Most of the images were taken by the Air Force 1352nd Photographic Group based at Lookout Mountain Station, a secret Hollywood facility which utilised the latest photographic technology for the military. The scale of Lookout Mountain’s activity can be appreciated by the fact that 1946’s ‘Baker’ test at Bikini Atoll was filmed and photographed to such a degree that a world wide shortage of film stock ensued for a number of months.

The tests were given bland – ‘Stokes’, ‘Hood’, ‘Sequoia’ – or facetious – ‘Little Feller’ – names, (and why have military operations now been given names like ‘Operation Enduring Freedom’, as opposed to the cryptic domestic objects and fauna of yesteryear?) almost comically at variance with the literally apocalyptic seriousness of the operation.

Light’s closing essay and concluding captions for each photo ain much fascinating, terrible information. Phrases like “an explosion greater than all those of World Wars I and II combined” recur with numbing frequency. In their dry way, with their litany of desert towns ravaged by tumours, islanders relocated and official deceit and denial at every turn, the captions illuminate the lunacy that surrounded the whole nuclear enterprise. The victims of nuclear testing – the town of St George, Utah; the still uninhabitable Bikini Atoll; the Japanese trawler Daigo Fukuryu Maru; John Wayne, Susan Hayward and other members of the cast and crew of The Conqueror – their fate is one which once (and now again?) seemed to threaten us all.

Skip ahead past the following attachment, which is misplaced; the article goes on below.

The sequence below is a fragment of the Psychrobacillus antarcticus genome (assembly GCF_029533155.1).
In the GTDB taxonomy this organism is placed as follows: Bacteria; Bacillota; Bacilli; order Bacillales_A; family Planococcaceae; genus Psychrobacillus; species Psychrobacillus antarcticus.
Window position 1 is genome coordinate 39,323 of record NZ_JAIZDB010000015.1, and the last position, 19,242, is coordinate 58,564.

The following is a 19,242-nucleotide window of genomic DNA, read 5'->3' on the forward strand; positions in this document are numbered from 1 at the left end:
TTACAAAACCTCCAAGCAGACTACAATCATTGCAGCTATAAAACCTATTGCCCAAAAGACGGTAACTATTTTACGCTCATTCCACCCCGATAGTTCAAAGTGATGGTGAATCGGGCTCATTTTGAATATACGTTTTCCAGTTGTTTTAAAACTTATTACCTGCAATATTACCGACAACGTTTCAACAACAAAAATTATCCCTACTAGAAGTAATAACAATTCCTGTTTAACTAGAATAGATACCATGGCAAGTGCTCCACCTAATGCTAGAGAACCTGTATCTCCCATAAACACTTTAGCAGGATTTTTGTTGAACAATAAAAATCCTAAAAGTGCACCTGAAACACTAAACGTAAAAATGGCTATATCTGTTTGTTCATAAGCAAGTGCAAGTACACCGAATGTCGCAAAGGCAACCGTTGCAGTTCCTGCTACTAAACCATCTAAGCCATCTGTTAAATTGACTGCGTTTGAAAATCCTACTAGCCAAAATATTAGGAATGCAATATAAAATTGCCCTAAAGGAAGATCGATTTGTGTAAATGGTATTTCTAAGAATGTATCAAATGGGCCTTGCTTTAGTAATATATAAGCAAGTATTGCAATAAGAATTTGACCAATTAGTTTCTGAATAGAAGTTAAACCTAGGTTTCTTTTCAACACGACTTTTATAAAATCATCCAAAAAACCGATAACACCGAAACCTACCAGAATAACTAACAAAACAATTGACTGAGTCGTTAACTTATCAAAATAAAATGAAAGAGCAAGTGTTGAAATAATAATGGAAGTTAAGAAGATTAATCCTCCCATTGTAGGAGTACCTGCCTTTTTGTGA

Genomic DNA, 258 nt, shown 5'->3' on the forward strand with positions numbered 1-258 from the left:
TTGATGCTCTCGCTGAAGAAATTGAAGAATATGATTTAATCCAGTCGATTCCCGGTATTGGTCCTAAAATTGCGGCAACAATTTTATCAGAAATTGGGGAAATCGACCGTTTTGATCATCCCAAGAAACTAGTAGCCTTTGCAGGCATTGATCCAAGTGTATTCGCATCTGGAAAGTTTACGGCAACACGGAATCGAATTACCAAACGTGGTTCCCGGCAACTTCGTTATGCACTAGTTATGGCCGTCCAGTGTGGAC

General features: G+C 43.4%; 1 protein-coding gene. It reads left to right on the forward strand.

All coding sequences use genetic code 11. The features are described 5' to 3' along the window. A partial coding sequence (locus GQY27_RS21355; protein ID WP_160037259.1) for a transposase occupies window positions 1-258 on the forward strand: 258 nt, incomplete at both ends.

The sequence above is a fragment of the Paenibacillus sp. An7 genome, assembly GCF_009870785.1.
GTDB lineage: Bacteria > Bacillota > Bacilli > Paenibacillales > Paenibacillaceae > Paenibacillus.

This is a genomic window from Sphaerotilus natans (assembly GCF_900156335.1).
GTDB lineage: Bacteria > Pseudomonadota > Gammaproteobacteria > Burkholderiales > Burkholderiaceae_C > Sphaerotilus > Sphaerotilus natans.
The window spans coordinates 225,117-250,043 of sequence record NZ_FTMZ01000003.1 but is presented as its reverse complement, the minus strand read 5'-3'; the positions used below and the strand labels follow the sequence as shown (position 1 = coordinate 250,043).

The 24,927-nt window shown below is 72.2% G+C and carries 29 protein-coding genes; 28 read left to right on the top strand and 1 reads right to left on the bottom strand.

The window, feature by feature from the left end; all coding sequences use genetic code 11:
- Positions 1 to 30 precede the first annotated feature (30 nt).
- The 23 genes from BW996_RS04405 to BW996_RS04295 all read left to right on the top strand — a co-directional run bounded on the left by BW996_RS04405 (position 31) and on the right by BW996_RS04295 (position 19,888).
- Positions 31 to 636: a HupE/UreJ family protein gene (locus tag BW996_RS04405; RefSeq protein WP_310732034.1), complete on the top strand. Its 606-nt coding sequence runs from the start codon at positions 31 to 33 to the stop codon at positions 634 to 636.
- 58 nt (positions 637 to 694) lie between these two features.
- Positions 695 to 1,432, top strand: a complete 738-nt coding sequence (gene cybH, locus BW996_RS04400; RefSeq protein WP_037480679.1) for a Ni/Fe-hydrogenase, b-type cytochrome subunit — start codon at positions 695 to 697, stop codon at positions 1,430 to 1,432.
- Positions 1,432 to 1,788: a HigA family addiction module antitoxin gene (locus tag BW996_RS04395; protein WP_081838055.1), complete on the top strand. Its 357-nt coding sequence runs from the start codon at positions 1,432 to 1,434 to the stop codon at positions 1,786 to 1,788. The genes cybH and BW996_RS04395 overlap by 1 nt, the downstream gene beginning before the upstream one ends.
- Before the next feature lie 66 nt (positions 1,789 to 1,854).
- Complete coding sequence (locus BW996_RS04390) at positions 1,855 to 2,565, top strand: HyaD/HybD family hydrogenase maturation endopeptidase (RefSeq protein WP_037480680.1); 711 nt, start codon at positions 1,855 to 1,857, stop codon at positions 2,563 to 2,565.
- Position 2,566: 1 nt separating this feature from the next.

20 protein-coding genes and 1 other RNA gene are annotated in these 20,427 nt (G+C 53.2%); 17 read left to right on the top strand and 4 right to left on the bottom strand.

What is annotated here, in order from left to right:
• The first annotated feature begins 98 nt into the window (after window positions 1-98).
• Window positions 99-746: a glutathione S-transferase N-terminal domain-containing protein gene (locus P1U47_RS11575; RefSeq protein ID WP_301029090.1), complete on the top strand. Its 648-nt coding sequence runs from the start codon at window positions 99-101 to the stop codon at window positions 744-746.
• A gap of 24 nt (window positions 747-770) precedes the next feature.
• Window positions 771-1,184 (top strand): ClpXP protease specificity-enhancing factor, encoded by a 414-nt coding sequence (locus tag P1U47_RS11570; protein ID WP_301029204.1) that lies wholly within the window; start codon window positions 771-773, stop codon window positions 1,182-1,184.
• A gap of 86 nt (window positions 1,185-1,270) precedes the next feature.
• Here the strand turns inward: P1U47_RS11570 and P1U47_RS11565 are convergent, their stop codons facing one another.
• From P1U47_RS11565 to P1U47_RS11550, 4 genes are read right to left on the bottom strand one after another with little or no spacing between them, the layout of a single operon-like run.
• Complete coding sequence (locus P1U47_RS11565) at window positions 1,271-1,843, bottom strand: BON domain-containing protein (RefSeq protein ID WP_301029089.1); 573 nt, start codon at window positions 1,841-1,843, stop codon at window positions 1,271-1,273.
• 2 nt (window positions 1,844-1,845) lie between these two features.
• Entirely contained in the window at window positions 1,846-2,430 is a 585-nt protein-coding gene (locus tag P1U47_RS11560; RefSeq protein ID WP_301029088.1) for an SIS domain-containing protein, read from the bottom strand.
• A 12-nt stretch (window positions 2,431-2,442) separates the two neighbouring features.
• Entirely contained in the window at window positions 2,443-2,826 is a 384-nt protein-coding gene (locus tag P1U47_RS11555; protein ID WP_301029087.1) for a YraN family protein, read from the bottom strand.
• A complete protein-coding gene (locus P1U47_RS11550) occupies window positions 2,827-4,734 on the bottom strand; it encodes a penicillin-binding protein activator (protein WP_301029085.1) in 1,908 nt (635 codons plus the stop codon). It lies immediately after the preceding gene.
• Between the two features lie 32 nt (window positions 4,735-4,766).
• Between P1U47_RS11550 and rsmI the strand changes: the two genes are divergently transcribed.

Of course, there would be a place for a Soviet and indeed Chinese 100 Suns, with their own catalogues of casualties and cover-ups. The publicity material for the book claims “one of the virtues of the book is its emphasis on data not on argument”, implying that this in a way a sober, “value-free” presentation of images. This is true up to a point; there are no rending images of Hiroshima or Nagasaki, Light’s essay is sober and powerful, and concludes with the fervent and (I would hope) incontestable invocation: “May no further nuclear detonation photographs be made, ever.” However, it can hardly be a coincidence that the chronology that concludes the book includes the accession of George W Bush, and that of no other President. Not when the chronology later observes, in its entry on the February 2002 publication of the Nuclear Posture Review, that “not since the first term of the Reagan Administration are nuclear weapons so emphasised in US defensive strategy”

And of course merely presenting these images, without any comment of any kind is a far from “value-free” act. This is the reality of nuclear testing. Light observes that the transfer of testing underground brought cultural invisibility and secrecy. “Photographs only tell us about the surface of things, about how things look. When it’s all we have, however, it’s enough to help understanding. It exists. It happened. It is happening.”